Rat Care Advice
- Rats as pets
- Do I like company?
- Where do I like to live?
- What do I eat?
- How to handle me
- Keeping me clean
- Keeping me fit and healthy
- Top tips for healthy pets
- Shopping list for your Rat
Rats make good family pets. They’re generally very clean, highly intelligent and are ideal for older children. Whilst rats are inexpensive to keep, you should buy as large a cage as possible. Rats often sleep during the day but are not fully nocturnal like hamsters. They’ll enjoy spending time with you during the day or evening. On average, rats live between 2 and 21⁄2 years.
Dumbo rats are a special variety of the normal fancy rat and have larger, differently positioned ears. Fancy rats are available in a variety of colours.
All pet owners have a responsibility to look after and care for their pets. If you’re thinking about having rats as pets, learn as much as you can about how to care for them beforehand. You should take your lifestyle and household into account when deciding whether you can offer them a good home. This leaflet explains rats’ basic needs so you can decide if they’re right for you...
We strongly recommend that rats are kept in same sex pairs or groups as they’re very sociable and human contact alone is not enough. You should buy your rats at the same time as they’ll already be friends, although new rats can sometimes be introduced later.
For more information about introducing rats to each other visit petsathome.com.
Rats need lots of exercise and stimulation and love to explore so housing them in a large cage is important. There are many types of rodent cages available. However, it’s essential that you buy a cage that is designed for rats and NOT for smaller rodents such as hamsters. Ideally, you should buy a large, wire multi-level cage as this will provide lots of interest and allow your rats to use the bars for climbing.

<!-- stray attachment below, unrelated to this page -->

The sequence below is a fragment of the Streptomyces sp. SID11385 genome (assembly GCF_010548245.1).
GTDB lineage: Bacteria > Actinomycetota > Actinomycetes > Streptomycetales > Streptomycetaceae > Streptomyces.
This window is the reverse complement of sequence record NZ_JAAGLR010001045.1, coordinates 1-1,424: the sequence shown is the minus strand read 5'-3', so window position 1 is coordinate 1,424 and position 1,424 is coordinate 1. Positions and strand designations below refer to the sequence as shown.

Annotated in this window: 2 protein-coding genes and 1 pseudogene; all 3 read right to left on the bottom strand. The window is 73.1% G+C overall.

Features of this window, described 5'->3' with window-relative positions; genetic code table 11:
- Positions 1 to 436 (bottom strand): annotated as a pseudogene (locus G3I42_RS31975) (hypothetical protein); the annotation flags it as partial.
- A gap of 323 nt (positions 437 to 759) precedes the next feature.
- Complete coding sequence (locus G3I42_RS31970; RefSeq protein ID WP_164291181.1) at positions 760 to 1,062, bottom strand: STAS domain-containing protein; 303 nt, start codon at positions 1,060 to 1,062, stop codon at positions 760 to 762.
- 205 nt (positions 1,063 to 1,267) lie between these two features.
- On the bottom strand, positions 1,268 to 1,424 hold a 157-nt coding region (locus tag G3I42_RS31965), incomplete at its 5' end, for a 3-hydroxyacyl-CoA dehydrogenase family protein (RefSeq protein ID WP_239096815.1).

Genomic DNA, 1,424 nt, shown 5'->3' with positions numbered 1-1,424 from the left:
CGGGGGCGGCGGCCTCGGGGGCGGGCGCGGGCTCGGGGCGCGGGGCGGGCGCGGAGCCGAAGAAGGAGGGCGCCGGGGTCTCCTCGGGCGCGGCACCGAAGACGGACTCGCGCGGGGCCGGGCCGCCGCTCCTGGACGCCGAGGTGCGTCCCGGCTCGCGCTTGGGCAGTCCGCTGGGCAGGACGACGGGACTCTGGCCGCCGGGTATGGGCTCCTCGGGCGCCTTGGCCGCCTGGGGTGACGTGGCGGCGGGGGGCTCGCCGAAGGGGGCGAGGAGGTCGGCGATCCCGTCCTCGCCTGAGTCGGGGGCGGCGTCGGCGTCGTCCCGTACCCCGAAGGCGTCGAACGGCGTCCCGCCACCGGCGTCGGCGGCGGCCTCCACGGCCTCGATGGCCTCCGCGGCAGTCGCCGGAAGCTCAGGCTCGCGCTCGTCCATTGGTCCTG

Rats are extremely agile and can jump two feet or more!
Position their home away from radiators or windows to prevent sudden changes in temperature. Cover the base of the cage with a paper-based or other suitable little. Avoid using woodshavings or sawdust as they can irritate rats' eyes and noses and cause allergic reactions. Provide your pets with a private space to sleep in filled with nesting material to keep them cosy. Avoid using straw as it’s too sharp and may damage their eyes and mouths
In the wild rats are scavengers and will eat a wide variety of foods. Pet rats should also be provided with a varied diet containing all the necessary food groups. Whilst in our care we feed them Pets at Home rat nuggets which contain all the nutrients they need in every mouthful. Nuggets prevent selective feeding. This is a common problem associated with muesli diets where your pets eat the bits they like and leave the rest, resulting in nutrient deficiencies. We recommend that you continue to feed your rats Pets at Home rat nuggets to minimise any stress caused by a change of food at the same time as being taken to a new home. If you do wish to change your rats’ diet, introduce new food slowly over a period of about 10 days, phasing out the old food completely.
You can feed your pets fresh food such as cooked egg, cooked chicken scraps and washed fruit and vegetables such as apples, carrots and sprouts to supplement their basic diet and provide different flavours for them to try. It’s nice to treat your rats too - hanging seed sticks or hiding treats or monkey nuts around their cage provides fun and tasty challenges as well as stimulating natural behaviour! When feeding your pets any of the additional foods mentioned here, you should do so in moderation to avoid stomach upsets and weight gain, restricting treats to one or two a day.